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You're So Fined

How do municipal fines affect people with different incomes?

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You're So Fined

How do municipal fines affect people with different incomes?

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How do municipal fines affect people with different incomes? Cities and towns around the country rely on parking and speeding tickets to generate much-needed revenue. Unfortunately these fines can trap the neediest residents in a cycle of debt, especially when they’re compounded by monthly late fees.

In this lesson, students write, solve, and graph systems of linear equations to determine how long it takes to pay off a ticket and debate the fairest ways for cities to raise revenues without harming their poorest residents.

REAL WORLD TAKEAWAYS

  • Cities use tickets and fines to deter bad behavior and also to raise revenue for local services.
  • The time it takes someone to pay off a ticket depends on their income and essential living expenses.
  • Many cities charge monthly fees when someone can’t pay a fine immediately. This affects both the time it takes to pay off the ticket and the final cost.
  • Some people who struggle to pay municipal fines go into debt, lose their jobs, and even go to jail.
  • Different countries calculate fines differently. In Finland, for example, speeding tickets are based on a person’s income.

MATH OBJECTIVES

  • Write and solve a system of linear equations and interpret the intersection in a real-world context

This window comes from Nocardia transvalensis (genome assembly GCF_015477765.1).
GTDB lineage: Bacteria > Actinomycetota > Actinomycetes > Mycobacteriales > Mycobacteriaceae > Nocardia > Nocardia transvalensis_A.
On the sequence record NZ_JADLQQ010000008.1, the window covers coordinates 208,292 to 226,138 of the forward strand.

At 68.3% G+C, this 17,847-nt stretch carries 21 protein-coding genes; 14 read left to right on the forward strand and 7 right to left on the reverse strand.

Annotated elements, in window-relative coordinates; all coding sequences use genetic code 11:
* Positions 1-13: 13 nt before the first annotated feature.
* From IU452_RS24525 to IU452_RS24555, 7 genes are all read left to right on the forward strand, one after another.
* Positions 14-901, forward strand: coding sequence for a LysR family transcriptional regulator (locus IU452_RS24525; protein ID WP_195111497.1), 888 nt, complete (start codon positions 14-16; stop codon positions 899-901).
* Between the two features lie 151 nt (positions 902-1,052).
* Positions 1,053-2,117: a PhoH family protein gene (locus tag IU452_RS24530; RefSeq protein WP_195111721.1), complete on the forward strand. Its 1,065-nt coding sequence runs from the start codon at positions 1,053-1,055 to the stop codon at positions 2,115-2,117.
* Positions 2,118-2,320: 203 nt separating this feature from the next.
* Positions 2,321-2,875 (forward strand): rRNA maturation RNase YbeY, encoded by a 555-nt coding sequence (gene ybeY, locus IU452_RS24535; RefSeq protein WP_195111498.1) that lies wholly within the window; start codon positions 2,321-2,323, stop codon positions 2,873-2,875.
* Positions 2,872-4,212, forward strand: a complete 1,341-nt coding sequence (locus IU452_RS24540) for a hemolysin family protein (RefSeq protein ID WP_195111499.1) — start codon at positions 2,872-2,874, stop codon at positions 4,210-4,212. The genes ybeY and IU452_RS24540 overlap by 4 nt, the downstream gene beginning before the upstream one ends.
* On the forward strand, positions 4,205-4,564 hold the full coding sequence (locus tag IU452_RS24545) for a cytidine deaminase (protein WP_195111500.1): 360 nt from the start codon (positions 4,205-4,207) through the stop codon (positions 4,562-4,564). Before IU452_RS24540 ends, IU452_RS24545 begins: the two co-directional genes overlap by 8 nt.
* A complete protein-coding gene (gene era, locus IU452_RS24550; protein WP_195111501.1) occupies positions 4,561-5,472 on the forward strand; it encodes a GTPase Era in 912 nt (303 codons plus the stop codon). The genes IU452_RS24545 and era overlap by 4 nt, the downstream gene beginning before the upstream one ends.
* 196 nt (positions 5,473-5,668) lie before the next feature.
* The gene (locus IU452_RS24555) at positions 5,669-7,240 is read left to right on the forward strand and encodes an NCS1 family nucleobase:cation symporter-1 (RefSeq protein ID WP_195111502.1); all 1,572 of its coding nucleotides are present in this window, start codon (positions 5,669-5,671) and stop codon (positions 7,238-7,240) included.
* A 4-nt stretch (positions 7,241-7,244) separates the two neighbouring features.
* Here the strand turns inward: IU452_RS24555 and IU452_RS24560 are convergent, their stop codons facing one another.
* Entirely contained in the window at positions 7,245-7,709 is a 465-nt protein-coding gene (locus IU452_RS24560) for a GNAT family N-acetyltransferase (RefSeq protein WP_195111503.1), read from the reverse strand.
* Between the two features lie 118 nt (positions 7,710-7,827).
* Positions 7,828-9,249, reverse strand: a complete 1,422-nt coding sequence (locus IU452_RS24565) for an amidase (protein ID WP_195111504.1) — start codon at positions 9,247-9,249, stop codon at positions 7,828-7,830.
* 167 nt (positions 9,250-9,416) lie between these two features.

• Explore how changing the slopes and y-intercepts affects where (and if) two lines intersect
  • Use a unit rate to create a table, graph, and equation

Great anytime, including at the beginning of a unit before students have any formal introduction to the topic.
Lesson gauge easy
Grade 8
Solving Linear Systems
Lesson gauge easy
Grade 8
Solving Linear Systems
Content Standards 8.EE.8 Analyze and solve pairs of simultaneous linear equations. (a) Understand that solutions to a system of two linear equations in two variables correspond to points of intersection of their graphs, because points of intersection satisfy both equations simultaneously. (b) Solve systems of two linear equations in two variables algebraically, and estimate solutions by graphing the equations. Solve simple cases by inspection. For example, 3x + 2y = 5 and 3x + 2y = 6 have no solution because 3x + 2y cannot simultaneously be 5 and 6. (c) Solve real-world and mathematical problems leading to two linear equations in two variables. For example, given coordinates for two pairs of points, determine whether the line through the first pair of points intersects the line through the second pair. A.CED.2 Create equations in two or more variables to represent relationships between quantities; graph equations on coordinate axes with labels and scales. A.REI.6 Solve systems of linear equations exactly and approximately (e.g., with graphs), focusing on pairs of linear equations in two variables. 8.F.4 Construct a function to model a linear relationship between two quantities. Determine the rate of change and initial value of the function from a description of a relationship or from two (x, y) values, including reading these from a table or from a graph. Interpret the rate of change and initial value of a linear function in terms of the situation it models, and in terms of its graph or a table of values.
Mathematical Practices MP.2 Reason abstractly and quantitatively. MP.3 Construct viable arguments and critique the reasoning of others. MP.4 Model with mathematics.

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